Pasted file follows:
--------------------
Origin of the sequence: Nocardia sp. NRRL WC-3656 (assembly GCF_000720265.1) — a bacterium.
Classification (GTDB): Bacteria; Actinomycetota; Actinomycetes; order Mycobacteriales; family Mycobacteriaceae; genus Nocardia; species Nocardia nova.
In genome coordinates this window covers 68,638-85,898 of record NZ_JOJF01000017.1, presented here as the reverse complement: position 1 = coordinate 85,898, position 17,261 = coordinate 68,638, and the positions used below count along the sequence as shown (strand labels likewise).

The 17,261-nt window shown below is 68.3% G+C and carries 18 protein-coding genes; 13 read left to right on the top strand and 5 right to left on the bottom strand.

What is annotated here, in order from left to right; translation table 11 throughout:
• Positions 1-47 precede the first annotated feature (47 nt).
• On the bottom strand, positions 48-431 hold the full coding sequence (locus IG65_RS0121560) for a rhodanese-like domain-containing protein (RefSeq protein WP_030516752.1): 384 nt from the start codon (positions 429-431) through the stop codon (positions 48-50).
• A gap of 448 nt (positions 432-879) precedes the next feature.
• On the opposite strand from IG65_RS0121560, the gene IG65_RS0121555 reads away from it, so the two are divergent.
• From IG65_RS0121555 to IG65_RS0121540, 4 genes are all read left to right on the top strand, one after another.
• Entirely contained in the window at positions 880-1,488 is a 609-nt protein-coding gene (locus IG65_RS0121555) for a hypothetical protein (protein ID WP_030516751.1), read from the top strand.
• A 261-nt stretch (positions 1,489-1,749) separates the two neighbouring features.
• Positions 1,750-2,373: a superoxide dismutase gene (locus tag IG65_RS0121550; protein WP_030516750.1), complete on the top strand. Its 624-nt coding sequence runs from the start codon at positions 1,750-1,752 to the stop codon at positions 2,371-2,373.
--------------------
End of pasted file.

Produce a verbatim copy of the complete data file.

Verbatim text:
Origin of the sequence: Nocardia sp. NRRL WC-3656 (assembly GCF_000720265.1) — a bacterium.
Classification (GTDB): Bacteria; Actinomycetota; Actinomycetes; order Mycobacteriales; family Mycobacteriaceae; genus Nocardia; species Nocardia nova.
In genome coordinates this window covers 68,638-85,898 of record NZ_JOJF01000017.1, presented here as the reverse complement: position 1 = coordinate 85,898, position 17,261 = coordinate 68,638, and the positions used below count along the sequence as shown (strand labels likewise).

The 17,261-nt window shown below is 68.3% G+C and carries 18 protein-coding genes; 13 read left to right on the top strand and 5 right to left on the bottom strand.

What is annotated here, in order from left to right; translation table 11 throughout:
• Positions 1-47 precede the first annotated feature (47 nt).
• On the bottom strand, positions 48-431 hold the full coding sequence (locus IG65_RS0121560) for a rhodanese-like domain-containing protein (RefSeq protein WP_030516752.1): 384 nt from the start codon (positions 429-431) through the stop codon (positions 48-50).
• A gap of 448 nt (positions 432-879) precedes the next feature.
• On the opposite strand from IG65_RS0121560, the gene IG65_RS0121555 reads away from it, so the two are divergent.
• From IG65_RS0121555 to IG65_RS0121540, 4 genes are all read left to right on the top strand, one after another.
• Entirely contained in the window at positions 880-1,488 is a 609-nt protein-coding gene (locus IG65_RS0121555) for a hypothetical protein (protein ID WP_030516751.1), read from the top strand.
• A 261-nt stretch (positions 1,489-1,749) separates the two neighbouring features.
• Positions 1,750-2,373: a superoxide dismutase gene (locus tag IG65_RS0121550; protein WP_030516750.1), complete on the top strand. Its 624-nt coding sequence runs from the start codon at positions 1,750-1,752 to the stop codon at positions 2,371-2,373.